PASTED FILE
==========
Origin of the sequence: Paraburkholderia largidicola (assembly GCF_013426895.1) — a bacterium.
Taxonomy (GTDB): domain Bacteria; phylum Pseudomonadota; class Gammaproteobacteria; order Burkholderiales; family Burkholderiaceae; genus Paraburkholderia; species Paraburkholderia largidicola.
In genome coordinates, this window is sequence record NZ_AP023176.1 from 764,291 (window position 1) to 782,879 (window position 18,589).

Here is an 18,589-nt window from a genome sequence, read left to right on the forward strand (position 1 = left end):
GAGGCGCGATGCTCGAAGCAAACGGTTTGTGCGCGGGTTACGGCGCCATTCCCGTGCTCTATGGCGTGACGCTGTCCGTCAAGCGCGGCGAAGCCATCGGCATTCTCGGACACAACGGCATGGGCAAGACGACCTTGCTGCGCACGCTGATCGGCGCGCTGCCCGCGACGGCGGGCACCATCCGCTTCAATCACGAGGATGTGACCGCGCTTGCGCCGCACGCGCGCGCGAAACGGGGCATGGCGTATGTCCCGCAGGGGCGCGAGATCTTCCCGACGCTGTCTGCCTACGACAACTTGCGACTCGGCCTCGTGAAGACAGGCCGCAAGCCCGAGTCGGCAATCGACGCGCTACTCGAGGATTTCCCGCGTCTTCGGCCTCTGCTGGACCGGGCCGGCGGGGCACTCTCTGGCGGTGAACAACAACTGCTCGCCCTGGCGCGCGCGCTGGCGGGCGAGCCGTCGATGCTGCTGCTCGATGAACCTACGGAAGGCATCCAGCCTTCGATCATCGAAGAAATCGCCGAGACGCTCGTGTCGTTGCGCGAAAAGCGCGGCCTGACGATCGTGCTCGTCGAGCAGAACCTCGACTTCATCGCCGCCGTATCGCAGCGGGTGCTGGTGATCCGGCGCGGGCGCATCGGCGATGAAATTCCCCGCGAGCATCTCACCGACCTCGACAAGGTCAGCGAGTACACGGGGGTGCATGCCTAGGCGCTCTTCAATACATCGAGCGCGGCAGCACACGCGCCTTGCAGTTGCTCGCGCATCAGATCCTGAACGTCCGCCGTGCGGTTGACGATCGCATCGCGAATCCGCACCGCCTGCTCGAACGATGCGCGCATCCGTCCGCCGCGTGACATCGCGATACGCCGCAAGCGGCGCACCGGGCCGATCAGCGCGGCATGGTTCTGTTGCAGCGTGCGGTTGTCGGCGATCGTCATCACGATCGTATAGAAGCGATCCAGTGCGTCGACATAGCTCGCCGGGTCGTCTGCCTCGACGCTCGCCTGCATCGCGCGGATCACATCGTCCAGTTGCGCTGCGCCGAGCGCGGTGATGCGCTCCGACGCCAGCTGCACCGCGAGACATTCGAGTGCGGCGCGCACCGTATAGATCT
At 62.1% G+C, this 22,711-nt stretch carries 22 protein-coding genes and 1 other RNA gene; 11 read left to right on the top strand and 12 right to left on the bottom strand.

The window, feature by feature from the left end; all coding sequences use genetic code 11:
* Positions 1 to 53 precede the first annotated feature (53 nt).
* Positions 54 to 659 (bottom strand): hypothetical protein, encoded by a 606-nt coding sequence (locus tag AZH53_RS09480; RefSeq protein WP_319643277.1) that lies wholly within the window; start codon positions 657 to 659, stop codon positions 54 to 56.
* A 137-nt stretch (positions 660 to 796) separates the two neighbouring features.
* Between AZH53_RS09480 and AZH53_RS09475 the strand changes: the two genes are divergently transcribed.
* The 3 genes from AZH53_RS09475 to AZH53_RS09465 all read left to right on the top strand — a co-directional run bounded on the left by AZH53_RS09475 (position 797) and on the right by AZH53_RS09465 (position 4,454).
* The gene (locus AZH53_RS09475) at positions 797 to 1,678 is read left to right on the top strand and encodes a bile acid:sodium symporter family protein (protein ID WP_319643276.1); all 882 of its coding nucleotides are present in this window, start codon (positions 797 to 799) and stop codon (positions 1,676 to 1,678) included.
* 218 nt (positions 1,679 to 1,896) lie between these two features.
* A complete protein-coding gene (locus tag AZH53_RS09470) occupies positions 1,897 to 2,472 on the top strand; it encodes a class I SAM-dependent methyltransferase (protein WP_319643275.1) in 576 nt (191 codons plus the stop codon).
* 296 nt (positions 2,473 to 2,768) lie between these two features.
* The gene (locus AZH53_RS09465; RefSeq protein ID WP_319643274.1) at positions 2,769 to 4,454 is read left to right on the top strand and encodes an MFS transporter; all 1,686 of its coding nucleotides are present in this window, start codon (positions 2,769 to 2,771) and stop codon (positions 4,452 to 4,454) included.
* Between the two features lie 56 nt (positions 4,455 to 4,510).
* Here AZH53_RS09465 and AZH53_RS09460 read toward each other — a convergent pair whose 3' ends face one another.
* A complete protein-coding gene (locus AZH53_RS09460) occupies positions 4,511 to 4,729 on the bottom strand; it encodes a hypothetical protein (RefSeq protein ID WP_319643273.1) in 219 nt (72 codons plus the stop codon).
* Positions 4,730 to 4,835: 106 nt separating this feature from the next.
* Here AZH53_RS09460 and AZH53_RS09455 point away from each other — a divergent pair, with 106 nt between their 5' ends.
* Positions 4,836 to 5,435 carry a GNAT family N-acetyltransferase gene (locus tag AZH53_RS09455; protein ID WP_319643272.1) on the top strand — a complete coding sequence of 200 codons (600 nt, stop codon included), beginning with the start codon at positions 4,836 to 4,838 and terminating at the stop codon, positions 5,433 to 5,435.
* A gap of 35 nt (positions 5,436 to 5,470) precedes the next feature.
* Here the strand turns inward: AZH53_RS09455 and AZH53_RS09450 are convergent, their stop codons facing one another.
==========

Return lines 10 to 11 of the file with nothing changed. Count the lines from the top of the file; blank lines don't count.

* A 137-nt stretch (positions 660 to 796) separates the two neighbouring features.
* Between AZH53_RS09480 and AZH53_RS09475 the strand changes: the two genes are divergently transcribed.